5 Tips For Reusing Your Christmas Tree

5 Tips For Reusing Your Christmas Tree

June 25, a.k.a. Half Christmas Day, probably got you thinking about your real Christmas plans for this year. It’s fun looking forward to decorating the tree and sipping hot chocolate by the fire. But for those trying to live a green lifestyle, it’s hard to justify buying or chopping down a tree that’ll be used for maybe a couple weeks. But fear not – there are plenty of ways to reuse your Christmas tree after the festivities are over.

1. Mulch your Garden

If you plant a garden every year, you know what a difference mulch makes in helping crops grow. Luckily, you can make mulch from your old Christmas tree. Take the tree to someone who can turn it into mulch or just use the pine needles as mulch. Then, spread the mulch in with your landscaping or in your garden soil. It helps soil retain moisture and gives earthworms nutrients.

2. Give your Cats a Scratching Post

Kill two birds with one stone by recycling your Christmas tree and deterring your cat from scratching the furniture. Remove the branches and mount the trunk in a stand in the yard or house and let the cats have at it. Or, you could leave a few branches and hang cat toys on them for added scratching and playtime.

3. Make a Bird Feeder

This one is simple because it doesn’t involve cutting the tree at all. Either dig a hole in the yard or leave the tree in its stand and set it in the yard for the birds to nest in. Then, place bird feeders or seed-covered pine cones in the branches for the birds to have more food to munch on during winter.

4. Create a Fish Habitat

Fallen trees act as natural homes for pond, river or lake fish. If you own or live near a body of water, give your old tree a new purpose by placing it in the water for fish to use as shelter. But before doing so, make sure your tree is free of chemicals, and that you’re allowed to put your tree in a public body of water.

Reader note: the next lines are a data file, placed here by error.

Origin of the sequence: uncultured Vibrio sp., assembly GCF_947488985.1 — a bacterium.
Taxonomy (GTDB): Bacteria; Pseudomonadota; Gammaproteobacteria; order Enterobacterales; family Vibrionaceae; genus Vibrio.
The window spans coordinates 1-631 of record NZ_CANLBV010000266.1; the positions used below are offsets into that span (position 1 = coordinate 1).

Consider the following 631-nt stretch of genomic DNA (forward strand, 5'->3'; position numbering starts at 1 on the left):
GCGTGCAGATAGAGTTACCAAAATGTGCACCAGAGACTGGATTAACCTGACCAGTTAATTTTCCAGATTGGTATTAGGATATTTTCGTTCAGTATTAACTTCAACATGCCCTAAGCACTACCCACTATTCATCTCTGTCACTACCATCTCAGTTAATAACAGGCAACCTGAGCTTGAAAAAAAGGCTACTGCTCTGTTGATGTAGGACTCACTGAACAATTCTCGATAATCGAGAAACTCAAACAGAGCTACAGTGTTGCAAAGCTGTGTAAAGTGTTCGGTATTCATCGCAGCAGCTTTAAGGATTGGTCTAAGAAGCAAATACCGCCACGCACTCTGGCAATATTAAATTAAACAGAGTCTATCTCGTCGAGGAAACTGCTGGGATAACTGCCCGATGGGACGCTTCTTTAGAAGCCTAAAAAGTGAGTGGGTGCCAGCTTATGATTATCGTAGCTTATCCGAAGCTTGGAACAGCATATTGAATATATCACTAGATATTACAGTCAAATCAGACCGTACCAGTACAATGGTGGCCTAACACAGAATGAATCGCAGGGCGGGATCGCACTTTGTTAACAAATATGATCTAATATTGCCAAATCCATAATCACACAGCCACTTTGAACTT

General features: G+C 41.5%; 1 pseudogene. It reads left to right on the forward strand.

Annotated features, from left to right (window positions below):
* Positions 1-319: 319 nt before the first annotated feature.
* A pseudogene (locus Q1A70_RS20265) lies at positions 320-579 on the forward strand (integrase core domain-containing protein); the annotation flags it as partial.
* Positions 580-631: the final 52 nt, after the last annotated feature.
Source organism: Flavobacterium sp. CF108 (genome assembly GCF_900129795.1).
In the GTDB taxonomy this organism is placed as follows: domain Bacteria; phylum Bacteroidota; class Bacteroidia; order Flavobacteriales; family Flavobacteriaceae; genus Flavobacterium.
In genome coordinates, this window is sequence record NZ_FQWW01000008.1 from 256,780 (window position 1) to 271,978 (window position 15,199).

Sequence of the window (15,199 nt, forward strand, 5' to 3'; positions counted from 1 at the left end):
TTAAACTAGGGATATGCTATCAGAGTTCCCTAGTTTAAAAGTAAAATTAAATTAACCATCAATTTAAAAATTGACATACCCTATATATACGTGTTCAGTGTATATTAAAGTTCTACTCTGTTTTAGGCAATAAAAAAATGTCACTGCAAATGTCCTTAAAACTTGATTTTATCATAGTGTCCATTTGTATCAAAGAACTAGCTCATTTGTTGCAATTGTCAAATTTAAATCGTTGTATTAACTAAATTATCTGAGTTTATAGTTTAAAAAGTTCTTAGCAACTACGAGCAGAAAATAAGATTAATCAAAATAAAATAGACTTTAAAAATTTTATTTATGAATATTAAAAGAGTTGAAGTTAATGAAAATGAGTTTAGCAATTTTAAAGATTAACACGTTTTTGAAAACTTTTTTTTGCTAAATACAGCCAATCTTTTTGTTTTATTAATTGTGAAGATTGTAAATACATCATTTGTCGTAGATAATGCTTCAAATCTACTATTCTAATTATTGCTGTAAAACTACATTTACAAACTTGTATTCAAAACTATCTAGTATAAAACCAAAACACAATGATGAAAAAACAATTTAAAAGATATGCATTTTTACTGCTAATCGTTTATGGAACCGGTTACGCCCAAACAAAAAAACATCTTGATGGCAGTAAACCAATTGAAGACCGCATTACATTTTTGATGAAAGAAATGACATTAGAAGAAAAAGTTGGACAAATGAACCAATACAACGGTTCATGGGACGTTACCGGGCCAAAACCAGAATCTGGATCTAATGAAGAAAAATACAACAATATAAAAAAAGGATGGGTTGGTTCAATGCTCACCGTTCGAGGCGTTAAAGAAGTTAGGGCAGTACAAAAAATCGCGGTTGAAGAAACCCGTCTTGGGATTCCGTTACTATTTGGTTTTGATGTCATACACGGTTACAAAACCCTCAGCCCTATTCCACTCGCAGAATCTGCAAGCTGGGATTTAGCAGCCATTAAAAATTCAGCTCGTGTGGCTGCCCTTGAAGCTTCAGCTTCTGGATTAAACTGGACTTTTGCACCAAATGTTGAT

5. Use the Tree for Arts and Crafts

Get your creative juices flowing by making garden decorations out of the trunk and branches. Saw the trunk into 2-inch thick pieces and use them as a border for your garden. Or, saw into thinner pieces, drill a hole near the edge, and paint or decorate them as ornaments to use for next year’s tree. A few more decorating ideas include using thin trunk pieces as coasters, using the branches as support for climbing plants and keeping pine needles in a bag for a fresh scent in your home.

Buy an Artificial Tree Instead

To solve the problem altogether, invest in an authentic-looking artificial Christmas tree instead of chopping down a new one every year. By doing so, you won’t have to worry about harming the environment or having to figure out what to do with a dead tree. Simply box it up and reuse it next year.

But if you do get an actual Christmas tree, you don’t have to feel guilty cutting down a new tree every year for Christmas. Instead of throwing it away when you’re done, use your imagination and recycle the tree for decorations or necessities around the house. And maybe by keeping remnants of the Christmas tree around the house, a little extra Christmas cheer will be left behind as well.

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